Wonders of Kyrgyzstan

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Upon crossing the border from Kazakhstan the tone immediately changed. The border guards were not nearly as surly as they'd been in Kazakhstan, the roads instantly deteriorated and the landscape changed from modern to less-developed surrounded by snow-capped peaks. This was Kyrgyzstan.

Now, first impressions don’t really mean anything to me. If you judged a country on its capital city, then you would most likely will have a poor idea of any country. Bishkek, the capital of Kyrgyzstan was no exception. However, even Bishkek itself has a number of hidden gems that are definitely worth exploring. If you’re into the style of the old Soviet Union, then you will absolutely adore this city. Old statues of Lenin and engravings of the hammer and sickle adorn buildings with a picturesque mountain backdrop, rightfully earning the country’s title as the ‘Switzerland of Asia’.

Kyrgyz food, though limited, is much better than many people say it is. Paprika flavoured stews and barbecue are the go-to... and the best thing is, it's dirt cheap! The hearty nature of the food with a heavy Russian influence is perfect for those long cold days in the mountains. In my opinion, it also makes for some of the best après-ski food there is. Combined with cheap vodka, shashlik skewers (kebab meat sticks) barbecued out in the open, in the snow, is truly glorious.

While Bishkek does have its charms, there are far more reasons to travel here. To the east lies a small town known as Karakul, about a 5 hour drive away. Karakol lies on the far edge of Issyk Kul Lake next to tall mountains that form the border with China. During the Soviet Union, Karakol was where the Soviets would train for the winter Olympics, with all things skiing available amongst an amazingly picturesque backdrop of some of the world’s highest mountains.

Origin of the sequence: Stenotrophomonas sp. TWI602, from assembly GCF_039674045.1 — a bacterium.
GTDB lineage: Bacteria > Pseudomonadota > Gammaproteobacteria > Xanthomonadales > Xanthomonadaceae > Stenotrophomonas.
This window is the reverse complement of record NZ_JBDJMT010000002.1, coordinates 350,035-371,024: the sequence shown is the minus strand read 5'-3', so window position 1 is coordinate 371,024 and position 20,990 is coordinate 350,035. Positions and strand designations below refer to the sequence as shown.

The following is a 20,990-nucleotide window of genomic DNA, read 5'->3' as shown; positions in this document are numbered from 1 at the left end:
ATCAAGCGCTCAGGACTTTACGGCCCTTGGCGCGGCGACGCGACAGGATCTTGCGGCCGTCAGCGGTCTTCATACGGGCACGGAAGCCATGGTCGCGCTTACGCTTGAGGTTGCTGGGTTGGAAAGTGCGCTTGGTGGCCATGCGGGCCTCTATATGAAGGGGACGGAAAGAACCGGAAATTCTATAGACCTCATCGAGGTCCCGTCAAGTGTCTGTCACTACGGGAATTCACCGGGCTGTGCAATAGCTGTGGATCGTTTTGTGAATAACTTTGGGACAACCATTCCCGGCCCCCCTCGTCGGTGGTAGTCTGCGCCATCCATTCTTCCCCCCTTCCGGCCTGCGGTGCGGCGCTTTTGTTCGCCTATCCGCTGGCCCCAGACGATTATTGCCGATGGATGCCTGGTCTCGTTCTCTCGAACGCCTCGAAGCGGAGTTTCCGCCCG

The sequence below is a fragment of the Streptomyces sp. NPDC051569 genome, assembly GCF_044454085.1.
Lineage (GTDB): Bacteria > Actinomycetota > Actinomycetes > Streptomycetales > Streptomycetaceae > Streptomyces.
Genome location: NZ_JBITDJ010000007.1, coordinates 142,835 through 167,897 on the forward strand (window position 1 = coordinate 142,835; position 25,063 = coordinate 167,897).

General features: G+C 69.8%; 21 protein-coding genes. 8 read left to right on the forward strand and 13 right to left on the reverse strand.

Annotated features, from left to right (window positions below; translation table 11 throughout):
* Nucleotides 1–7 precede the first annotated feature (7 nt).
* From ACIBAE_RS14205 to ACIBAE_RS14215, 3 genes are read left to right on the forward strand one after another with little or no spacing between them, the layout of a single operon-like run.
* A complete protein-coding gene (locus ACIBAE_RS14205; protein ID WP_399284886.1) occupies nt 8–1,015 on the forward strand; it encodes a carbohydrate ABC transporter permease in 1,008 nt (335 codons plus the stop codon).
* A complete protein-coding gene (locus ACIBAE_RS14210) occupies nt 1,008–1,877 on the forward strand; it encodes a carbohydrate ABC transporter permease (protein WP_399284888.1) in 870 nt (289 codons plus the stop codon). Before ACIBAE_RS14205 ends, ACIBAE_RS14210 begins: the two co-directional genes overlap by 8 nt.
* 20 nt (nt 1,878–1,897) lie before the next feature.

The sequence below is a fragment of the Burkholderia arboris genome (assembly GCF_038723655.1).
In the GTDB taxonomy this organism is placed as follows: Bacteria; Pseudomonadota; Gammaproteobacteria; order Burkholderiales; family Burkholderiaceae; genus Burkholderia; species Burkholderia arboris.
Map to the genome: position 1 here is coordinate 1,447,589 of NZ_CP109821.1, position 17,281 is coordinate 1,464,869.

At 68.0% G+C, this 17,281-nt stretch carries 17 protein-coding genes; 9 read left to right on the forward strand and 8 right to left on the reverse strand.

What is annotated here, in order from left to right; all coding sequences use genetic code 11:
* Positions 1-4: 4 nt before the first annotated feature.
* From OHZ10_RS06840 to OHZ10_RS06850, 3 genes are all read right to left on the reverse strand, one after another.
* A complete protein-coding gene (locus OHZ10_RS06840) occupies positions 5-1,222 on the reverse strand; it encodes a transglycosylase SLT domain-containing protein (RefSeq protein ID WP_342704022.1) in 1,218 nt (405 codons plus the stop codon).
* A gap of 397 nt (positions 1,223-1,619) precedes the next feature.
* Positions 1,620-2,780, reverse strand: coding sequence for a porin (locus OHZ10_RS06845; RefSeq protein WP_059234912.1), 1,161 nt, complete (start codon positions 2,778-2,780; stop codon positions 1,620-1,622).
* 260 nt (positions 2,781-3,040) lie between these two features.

The best thing about skiing in Karakol (aside from the views) is the price. For a mere USD $20 per day you can enjoy all the runs at the main resort. This was why I came to Kyrgyzstan. Traveling with a local friend, we found our own furnished studio apartment for USD $8 a night! For the budget traveller and lover of all things snow related, Kyrgyzstan comes highly recommended. What makes this place even greater is that it lacks the crowds of the more popular destinations in Japan, Korea and Europe. For these prices, the epic landscape and the lack of other tourists, what’s not to like?

Traveling through Central Asia of course does come with some hiccups and there are some things you should watch out for.

First of all, the police here (like many other developing countries) should be largely avoided unless you have a real problem. There are plenty of stories of people being stopped and asked to hand over their passport for inspection then asked to pay a fine for the passports to be returned. Even when traveling with a local, we were stopped several times on the road because I was foreign and we were both young. What we can laugh about now was certainly a little unsettling at the time, especially if you have a giant burly Kyrgyz police officer frisking you on the side of the road because he thought your cigarette was something more soothing.

Second, the roads in cities are not great (understatement), especially in winter. They may be covered in an icy mud sludge, which makes traffic a nightmare and walking places even worse. Fortunately, roads in-between cities throughout the country are excellent, with several new highways built by Chinese prisoners via a deal between the Kyrgyz and Chinese governments.

All seasons offer something great in Kyrgyzstan, and with most countries being offered 60-days visa-free entry, now is the time to go! Despite its negatives, this Central Asian beauty has so much to offer and is an amazing place visit. Our next tour to Kyrgyzstan will be our Kyrgyzstan Independence Day tour this August. Come check out what this awesome country has to offer.


Source: http://www.youngpioneertours.com/blog/wonders-of-kyrgysztan


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